A DIY Cocktail Perfect For Summer

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2Photo: Courtesy of Food52.
Now that te days are longer and the nights are heating up, we're ready for rooftop entertaining and lighter fare. Click through for a crafty drink recipe that's basically the grown-up version of a sweet, warm-weather favorite. Cheers!

Homemade Alcoholic Ginger Beer

Makes about a liter.

Ingredients

2 1/2 cups warm, filtered water (not too hot or you'll kill the yeast)
1 1/2 tsp champagne yeast
freshly grated ginger
granulated sugar
juice of 2 lemons
1 jalapeno, sliced (optional)
1 large glass jar
2-3 clean soda bottles

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1Photo: Courtesy of Food52.
Directions

First off, make a "plant" for your ginger beer. Stir the yeast into the warm water until dissolved. Add in 1 tbsp freshly grated ginger, 1 tbsp sugar, the lemon juice, sliced jalapeno, and stir to combine. The jalapeno will give your ginger beer that kick you can feel in the back of your throat — if you don't roll like that, omit it. Pour into a glass jar that's large enough for the liquid to fit comfortably, with a bit of extra space. Cover with a clean, dry kitchen towel and secure it over the jar with a rubber band. Place jar in the warmest place in your house. Next to your heater, near the refrigerator, or by a heat vent.

Every day for the next week you'll have to "feed" your ginger beer. First off, feel the bottle — it should be slightly warm. If it's too cold, your yeast will go into hibernation, and if it's too hot, it could kill your yeast. Take off the towel and add another tablespoon of grated ginger, and another tablespoon of sugar. Stir until sugar dissolves, then replace the towel and put your plant back in a warm place. Do this every day for a week — think of it as your neighbor's dog you've promised to dog sit.

After about a week, you should see small bubbles floating to the surface of your plant. You can certainly keep your plant at this stage longer; the more you feed it, the more concentrated the ginger flavor will become. You can adjust flavors later!

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Now, it's time to bottle. Think ahead to how many bottles of ginger beer you'll want to make. Make sure to use PLASTIC soda bottles — glass bottles could explode from carbonation, which would not be pretty. Estimate how much water you'll need to fill these bottles 3/4 of the way full, then boil it to purify. Dissolve enough sugar into the water that it tastes very sweet — as sweet as soda. You can adjust this later as well.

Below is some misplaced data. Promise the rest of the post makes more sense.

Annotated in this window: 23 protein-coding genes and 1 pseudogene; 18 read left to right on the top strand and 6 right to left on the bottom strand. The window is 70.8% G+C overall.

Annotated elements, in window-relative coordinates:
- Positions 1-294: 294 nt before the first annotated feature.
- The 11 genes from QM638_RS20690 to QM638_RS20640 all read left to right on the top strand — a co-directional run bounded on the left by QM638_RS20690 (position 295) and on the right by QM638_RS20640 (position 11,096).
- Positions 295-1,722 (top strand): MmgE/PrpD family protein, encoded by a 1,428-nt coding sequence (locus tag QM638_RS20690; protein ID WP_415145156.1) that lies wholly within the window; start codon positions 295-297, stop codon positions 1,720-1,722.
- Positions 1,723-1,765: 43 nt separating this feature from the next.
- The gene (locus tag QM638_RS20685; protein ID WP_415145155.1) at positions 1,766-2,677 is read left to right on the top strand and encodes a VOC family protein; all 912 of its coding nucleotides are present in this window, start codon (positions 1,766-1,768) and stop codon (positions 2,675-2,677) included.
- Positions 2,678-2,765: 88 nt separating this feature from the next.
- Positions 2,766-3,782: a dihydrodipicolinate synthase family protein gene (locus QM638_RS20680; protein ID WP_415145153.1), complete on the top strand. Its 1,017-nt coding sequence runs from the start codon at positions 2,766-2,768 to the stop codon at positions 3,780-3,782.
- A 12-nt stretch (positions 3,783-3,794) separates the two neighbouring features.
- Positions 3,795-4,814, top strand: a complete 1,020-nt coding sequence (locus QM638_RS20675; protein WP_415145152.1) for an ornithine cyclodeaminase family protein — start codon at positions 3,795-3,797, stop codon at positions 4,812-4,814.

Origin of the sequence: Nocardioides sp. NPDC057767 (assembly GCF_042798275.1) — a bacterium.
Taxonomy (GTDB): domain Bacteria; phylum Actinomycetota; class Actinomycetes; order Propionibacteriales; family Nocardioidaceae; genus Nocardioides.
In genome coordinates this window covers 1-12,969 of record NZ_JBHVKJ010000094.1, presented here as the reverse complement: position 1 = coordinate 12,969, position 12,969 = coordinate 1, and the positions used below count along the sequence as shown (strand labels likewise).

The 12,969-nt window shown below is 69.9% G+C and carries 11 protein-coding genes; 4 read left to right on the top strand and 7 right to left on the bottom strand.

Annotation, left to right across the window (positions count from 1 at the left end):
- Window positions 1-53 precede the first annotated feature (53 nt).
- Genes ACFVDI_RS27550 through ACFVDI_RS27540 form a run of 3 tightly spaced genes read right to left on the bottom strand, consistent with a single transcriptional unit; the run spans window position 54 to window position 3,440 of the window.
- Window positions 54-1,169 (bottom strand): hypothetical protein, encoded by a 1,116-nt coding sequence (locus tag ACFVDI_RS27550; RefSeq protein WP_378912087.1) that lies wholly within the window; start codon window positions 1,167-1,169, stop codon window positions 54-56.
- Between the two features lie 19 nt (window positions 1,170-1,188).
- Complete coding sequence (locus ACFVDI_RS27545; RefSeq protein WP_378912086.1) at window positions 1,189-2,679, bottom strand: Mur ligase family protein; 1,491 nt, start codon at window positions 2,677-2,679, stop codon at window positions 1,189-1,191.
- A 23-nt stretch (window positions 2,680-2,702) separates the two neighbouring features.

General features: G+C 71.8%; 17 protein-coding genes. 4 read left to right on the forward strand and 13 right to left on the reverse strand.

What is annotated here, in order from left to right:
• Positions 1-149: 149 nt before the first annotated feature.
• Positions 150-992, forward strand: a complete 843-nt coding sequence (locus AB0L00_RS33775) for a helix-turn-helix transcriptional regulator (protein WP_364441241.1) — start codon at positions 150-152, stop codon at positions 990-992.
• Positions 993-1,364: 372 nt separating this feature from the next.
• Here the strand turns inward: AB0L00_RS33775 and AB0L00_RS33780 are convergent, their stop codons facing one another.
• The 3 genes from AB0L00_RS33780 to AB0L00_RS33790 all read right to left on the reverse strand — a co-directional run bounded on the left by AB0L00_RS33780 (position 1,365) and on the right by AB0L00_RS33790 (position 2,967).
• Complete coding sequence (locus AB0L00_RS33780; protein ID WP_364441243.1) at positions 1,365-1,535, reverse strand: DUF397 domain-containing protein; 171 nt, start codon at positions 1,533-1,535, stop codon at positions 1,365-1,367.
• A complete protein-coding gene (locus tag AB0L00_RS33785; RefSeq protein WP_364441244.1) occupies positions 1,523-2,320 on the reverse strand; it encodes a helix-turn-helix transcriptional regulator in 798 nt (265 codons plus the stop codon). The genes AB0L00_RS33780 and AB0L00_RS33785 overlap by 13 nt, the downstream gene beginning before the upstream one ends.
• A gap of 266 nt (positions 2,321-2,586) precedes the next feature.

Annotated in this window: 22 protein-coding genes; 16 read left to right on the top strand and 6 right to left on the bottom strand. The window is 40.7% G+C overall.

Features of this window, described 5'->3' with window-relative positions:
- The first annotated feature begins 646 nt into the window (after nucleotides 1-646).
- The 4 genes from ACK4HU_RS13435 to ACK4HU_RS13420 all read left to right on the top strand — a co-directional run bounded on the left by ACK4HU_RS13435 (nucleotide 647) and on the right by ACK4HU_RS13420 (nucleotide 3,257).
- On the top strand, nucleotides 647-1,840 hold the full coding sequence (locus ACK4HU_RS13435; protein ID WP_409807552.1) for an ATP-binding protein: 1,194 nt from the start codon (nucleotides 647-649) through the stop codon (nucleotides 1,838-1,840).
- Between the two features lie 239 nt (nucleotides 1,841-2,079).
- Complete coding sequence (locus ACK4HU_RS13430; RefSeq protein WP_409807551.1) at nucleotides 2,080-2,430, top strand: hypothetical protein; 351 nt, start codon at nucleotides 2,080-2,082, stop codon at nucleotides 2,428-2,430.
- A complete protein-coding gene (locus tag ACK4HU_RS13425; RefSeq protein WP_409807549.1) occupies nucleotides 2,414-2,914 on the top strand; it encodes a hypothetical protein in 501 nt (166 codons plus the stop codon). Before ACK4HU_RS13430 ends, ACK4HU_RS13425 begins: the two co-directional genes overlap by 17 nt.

Using a cheesecloth, strain the plant out into a large measuring cup, or a bowl. Using a funnel, add about a cup of the plant liquid to each clean, dry soda bottle — more if you want it stronger, less if you want it less intense. Add sweet water to the bottles until they are 3/4 of the way full, then stir with a chopstick to combine. you can dip your finger in and taste here to see if the mixture needs more ginger. If so, add more plant liquid. Don't worry if it seems too sweet: The yeast will eat the sugar and turn it to alcohol, so most of it will disappear. You can add it back later.

Seal the bottles tightly with their caps, and place them back in the warm place you had your plant. Squeeze the bottles once a day to test how they're carbonating. After a few days, they should be hard to compress; when they are impossible to compress at all, slowly start to unscrew the cap just until the carbonation begins to release — do not open it all the way! Do this whenever you can't compress the bottle at all.

After a week and a half to two weeks, the yeast should have eaten up most of the sugar in the bottle. This means your ginger beer is ready to open up and taste! If you have multiple bottles, open one up and taste test. Add more sugar or lemon juice if you think your ginger beer needs it. Serve ice cold with citrus, and a rum float if you're feeling dangerous. Make sure to consume the whole bottle within 24 hours once you've opened it — feel free it enlist a friend here. It's impossible to gauge the alcohol content of your ginger beer, but it should be a bit less than a light beer. Enjoy!

NEXT: The Freshest, Easiest Little Tartine

Food52 helps people become better, smarter, happier cooks. Food52 was named 2012 Publication of the Year by the James Beard Foundation and won Best Culinary Website at the 2013 IACP awards.